Flowers in honor of celebrated "Star Trek" actor Leonard Nimoy were placed at his Walk of Fame star Friday in Hollywood, where he returned after military service to work several jobs before landing his best-known role.
Nimoy, beloved by generations of "Star Trek" fans for his role as Mr. Spock, died Friday of end-stage chronic obstructive pulmonary disease at his Bel Air home, according to agent Bob Gersh. At his Walk of Fame star in the 6600 block of Hollywood Boulevard, a yellow wreath and flowers were placed on the sidewalk in memory of Nimoy, who moved from the East Coast to Southern California in his 20s to pursue his passion for acting.
"The memories I have of him are just growing up as a kid," Leron Gubler, president and CEO of the Hollywood Chamber of Commerce, said after placing the wreath. "We'd watch 'Star Trek,' my dad would change the channel and he'd say, 'That's silliness.' And, we'd turn it back.
"Leonard Nimoy created that role. Nobody could have created that role any other way."
A life is like a garden. Perfect moments can be had, but not preserved, except in memory. LLAP— Leonard Nimoy (@TheRealNimoy) February 23, 2015
A card attached to the wreath mentioned one of the phrases that often accompanied Mr. Spock's Vulcan salutes, "Live long and prosper." Other items left at the star included a black-and-white photograph of Nimoy and co-star William Shatner on the set of "Star Trek."
"I loved him like a brother," Shatner said in a statement. "We will all miss his humor, his talent, and his capacity to love."
Nimoy's journey to Southern California and Hollywood stardom began in Boston, where he was born to Jewish immigrants from Russia. Nimoy was raised in an Italian section of the city where, although he counted many Italian-Americans as his friends, he said he also felt the sting of anti-Semitism growing up. At age 17 he was cast in a local production of Clifford Odets' "Awake and Sing" as the son in a Jewish family.
"I loved him like a brother. We will all miss his humor, his talent, and his capacity to love." -William Shatner http://t.co/U8ZN98tVYp— William Shatner (@WilliamShatner) February 27, 2015
He won a drama scholarship to Boston College but eventually dropped out, moved to California and took acting lessons at the Pasadena Playhouse. That's where he met Sandra Zober, a fellow student.
The two later married and had two children, Julie and Adam. The couple divorced, and in 1988 he married Susan Bay, a film production executive.
Soon after arriving in Southern California, Nimoy lost his "Boston dead-end" accent, hired an agent and began getting small roles in TV series and movies. He played a baseball player in "Rhubarb" and an Indian in "Old Overland Trail."
Nimoy enlisted in the U.S. Army Reserves in the early 1950s. After his service in the Army, he returned to Hollywood, working as taxi driver, vacuum cleaner salesman, movie theater usher and other jobs while looking for acting roles.
Rest in peace with the stars, my dear friend. pic.twitter.com/D2dVG6I9Xi— George Takei (@GeorgeTakei) February 27, 2015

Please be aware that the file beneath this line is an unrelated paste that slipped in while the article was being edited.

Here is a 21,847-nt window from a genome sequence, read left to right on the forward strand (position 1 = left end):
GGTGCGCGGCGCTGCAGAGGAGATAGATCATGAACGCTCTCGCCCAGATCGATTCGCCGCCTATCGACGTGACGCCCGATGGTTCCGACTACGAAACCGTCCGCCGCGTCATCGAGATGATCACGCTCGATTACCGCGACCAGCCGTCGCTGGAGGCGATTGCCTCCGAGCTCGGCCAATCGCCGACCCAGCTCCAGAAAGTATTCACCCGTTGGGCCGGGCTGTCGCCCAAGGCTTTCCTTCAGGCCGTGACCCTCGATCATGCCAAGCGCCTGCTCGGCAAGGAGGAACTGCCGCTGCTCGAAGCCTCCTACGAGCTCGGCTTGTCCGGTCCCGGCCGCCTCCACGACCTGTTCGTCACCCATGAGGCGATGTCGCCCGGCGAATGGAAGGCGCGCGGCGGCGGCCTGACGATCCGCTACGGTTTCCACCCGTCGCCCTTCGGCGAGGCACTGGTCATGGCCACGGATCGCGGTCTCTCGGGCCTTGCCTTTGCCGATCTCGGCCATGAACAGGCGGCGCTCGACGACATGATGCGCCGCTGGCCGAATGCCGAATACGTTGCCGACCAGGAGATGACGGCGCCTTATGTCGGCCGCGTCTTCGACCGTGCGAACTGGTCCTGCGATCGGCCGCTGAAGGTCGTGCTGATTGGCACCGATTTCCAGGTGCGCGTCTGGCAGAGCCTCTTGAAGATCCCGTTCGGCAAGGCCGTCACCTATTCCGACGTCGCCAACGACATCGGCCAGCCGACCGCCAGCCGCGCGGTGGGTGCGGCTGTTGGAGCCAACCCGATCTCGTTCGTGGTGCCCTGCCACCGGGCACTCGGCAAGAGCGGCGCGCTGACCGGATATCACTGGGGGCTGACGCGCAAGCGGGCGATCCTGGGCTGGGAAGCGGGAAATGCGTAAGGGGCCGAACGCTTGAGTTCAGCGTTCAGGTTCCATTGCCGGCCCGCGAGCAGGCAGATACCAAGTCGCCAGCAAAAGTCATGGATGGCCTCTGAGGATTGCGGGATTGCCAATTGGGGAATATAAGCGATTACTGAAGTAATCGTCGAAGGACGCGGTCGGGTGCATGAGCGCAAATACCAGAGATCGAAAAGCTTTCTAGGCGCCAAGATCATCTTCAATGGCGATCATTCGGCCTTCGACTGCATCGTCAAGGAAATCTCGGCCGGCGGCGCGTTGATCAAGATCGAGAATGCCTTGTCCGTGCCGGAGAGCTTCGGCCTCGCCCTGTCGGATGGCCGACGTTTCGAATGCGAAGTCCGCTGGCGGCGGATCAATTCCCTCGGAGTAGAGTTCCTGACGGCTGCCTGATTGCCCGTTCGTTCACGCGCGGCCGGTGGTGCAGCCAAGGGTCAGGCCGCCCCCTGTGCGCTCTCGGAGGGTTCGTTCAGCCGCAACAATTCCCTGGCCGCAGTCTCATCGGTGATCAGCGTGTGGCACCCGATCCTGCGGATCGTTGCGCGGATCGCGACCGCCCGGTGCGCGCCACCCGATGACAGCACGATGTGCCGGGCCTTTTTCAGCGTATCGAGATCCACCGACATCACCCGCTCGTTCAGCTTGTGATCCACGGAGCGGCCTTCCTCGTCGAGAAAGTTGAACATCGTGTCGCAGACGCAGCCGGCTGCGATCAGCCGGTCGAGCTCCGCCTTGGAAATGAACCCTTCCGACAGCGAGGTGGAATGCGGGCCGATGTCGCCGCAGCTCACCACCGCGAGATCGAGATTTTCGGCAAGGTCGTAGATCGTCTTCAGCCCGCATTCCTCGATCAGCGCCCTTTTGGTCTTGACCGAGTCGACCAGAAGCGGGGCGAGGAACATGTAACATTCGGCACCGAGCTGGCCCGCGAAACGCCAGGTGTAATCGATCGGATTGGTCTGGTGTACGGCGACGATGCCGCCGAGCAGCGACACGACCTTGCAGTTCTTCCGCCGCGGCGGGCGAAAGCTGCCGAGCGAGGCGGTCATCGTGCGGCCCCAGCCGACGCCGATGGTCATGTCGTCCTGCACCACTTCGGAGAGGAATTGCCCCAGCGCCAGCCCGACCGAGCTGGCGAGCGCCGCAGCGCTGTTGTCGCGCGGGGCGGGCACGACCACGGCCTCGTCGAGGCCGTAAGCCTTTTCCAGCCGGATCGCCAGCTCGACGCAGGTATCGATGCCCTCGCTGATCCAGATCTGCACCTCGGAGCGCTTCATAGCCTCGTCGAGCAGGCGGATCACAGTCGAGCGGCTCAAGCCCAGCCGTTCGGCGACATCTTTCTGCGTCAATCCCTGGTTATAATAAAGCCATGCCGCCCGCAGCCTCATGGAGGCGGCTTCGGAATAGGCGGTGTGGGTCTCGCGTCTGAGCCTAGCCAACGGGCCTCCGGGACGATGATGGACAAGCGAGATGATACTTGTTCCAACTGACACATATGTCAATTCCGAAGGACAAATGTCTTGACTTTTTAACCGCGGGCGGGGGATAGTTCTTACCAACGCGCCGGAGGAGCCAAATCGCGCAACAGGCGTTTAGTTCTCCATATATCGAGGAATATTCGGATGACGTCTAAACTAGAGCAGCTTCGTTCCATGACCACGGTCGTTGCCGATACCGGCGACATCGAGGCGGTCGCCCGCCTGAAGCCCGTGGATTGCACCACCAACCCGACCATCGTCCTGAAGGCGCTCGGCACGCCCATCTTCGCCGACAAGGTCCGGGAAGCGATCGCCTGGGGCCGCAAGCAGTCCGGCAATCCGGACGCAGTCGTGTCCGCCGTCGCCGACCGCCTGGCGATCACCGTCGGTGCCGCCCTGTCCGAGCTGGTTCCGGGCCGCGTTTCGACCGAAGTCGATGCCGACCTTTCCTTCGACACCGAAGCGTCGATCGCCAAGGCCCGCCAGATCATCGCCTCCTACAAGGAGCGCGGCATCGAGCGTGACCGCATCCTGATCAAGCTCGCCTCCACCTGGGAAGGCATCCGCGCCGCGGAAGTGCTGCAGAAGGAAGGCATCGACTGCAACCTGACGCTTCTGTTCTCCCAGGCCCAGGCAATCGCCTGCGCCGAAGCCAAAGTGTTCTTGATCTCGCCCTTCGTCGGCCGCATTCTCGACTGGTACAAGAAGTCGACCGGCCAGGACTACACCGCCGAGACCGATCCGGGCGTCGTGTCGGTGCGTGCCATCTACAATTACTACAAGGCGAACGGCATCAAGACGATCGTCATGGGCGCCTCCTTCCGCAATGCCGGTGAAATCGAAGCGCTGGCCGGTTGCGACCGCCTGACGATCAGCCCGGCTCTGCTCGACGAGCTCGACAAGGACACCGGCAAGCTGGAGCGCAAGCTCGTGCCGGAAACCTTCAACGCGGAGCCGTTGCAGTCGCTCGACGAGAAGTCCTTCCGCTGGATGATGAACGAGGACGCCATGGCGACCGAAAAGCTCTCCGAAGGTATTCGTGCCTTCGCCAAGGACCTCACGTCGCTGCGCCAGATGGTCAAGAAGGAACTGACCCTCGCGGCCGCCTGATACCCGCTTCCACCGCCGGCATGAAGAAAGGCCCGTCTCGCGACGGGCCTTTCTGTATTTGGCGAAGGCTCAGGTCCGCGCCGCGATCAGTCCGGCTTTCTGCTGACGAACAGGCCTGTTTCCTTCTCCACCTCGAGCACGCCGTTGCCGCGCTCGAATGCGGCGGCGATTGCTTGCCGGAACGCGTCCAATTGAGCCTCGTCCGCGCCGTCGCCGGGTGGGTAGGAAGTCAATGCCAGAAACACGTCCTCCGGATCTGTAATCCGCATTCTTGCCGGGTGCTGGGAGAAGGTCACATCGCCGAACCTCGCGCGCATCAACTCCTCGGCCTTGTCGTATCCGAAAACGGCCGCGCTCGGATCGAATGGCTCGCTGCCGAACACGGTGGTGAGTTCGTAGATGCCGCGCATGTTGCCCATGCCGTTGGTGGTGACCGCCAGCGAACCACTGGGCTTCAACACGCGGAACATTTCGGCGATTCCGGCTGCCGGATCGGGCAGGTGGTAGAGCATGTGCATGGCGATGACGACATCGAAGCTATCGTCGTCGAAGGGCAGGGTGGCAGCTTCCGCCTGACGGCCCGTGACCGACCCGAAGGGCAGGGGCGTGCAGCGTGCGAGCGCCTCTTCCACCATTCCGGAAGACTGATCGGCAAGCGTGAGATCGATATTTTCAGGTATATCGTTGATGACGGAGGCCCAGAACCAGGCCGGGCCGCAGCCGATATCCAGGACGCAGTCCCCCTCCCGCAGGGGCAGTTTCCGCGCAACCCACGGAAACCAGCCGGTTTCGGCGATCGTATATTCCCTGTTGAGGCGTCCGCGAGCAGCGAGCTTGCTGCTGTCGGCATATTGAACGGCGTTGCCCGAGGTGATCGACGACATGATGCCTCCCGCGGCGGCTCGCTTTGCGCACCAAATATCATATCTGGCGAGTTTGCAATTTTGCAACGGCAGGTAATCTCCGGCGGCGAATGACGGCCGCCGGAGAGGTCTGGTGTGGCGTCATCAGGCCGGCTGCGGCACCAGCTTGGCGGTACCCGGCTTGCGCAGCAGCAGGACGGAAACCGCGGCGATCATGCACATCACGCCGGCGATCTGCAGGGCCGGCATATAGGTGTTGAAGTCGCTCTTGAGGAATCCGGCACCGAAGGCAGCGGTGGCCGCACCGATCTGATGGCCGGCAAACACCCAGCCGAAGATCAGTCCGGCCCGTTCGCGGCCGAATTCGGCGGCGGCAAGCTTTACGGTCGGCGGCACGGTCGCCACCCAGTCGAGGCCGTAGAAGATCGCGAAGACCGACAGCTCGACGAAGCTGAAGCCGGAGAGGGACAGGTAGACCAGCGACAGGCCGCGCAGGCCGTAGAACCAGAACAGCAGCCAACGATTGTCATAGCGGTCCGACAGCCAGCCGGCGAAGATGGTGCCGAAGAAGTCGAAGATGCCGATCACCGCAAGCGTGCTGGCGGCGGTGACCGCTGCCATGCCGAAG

He became Spock after "Star Trek" creator Gene Roddenberry noticed his work in guest appearances on the TV shows "The Lieutenant" and "Dr. Kildare." The space adventure set in the 23rd century had an unimpressive debut on NBC on Sept. 8, 1966 and struggled to attract an audience during its three seasons. The show was canceled in 1969, but its dedicated legion of "Trekkies" kept its memory alive with conventions and fan clubs.
The show used several shoot locations around Southern California, including Griffith Park and Vasquez Rocks near Santa Clarita. The Griffith Observatory contains a fitting tribute to the science fiction star, the 190-seat Leonard Nimoy Event Horizon Theater.
The name recognizes contributions made by Nimoy and wife Susan to the Griffith Observatory's renovation and expansion. Nimoy once called the Observatory, perched above Hollywood, a Los Angeles icon that "we need to ensure will be here for generations to come."
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"He was a remarkable man, well known not only for his acting and directing, but also for his photography, contemporary art collection, and for his extremely generous philanthropic contributions and support of the arts," said agent Bob Gersh.
He also left his mark on Southern California as a popular guest at the annual Comic-Con festival in San Diego.
"We were terribly saddened to learn of the passing of Leonard Nimoy," said David Glanzer, spokesman for Comic-Con. "An always-popular guest at Comic-Con, Mr. Nimoy was a respected and talented actor, director and artist who left a remarkable legacy on popular art the world over."
Nimoy followed his 1966-69 "Star Trek" run with a notable career as both an actor and director. He joined the hit adventure series "Mission Impossible" as Paris, the mission team's master of disguises.
From 1976 to 1982, he hosted the syndicated TV series "In Search of ... ," which attempted to probe such mysteries as the legend of the Loch Ness Monster and the disappearance of aviator Amelia Earhart.
He played Israeli leader Golda Meir's husband opposite Ingrid Bergman in the TV drama "A Woman Called Golda" and Vincent van Gogh in "Vincent," a one-man stage show on the life of the troubled painter. He continued to work well into his 70s, playing gazillionaire genius William Bell in the Fox series "Fringe."
He also directed several films, including the hit comedy "Three Men and a Baby" and appeared in such plays as "A Streetcar Named Desire," "Cat on a Hot Tim Roof," "Fiddler on the Roof," "The King and I," "My Fair Lady" and "Equus." He also published books of poems, children's stories and his own photographs.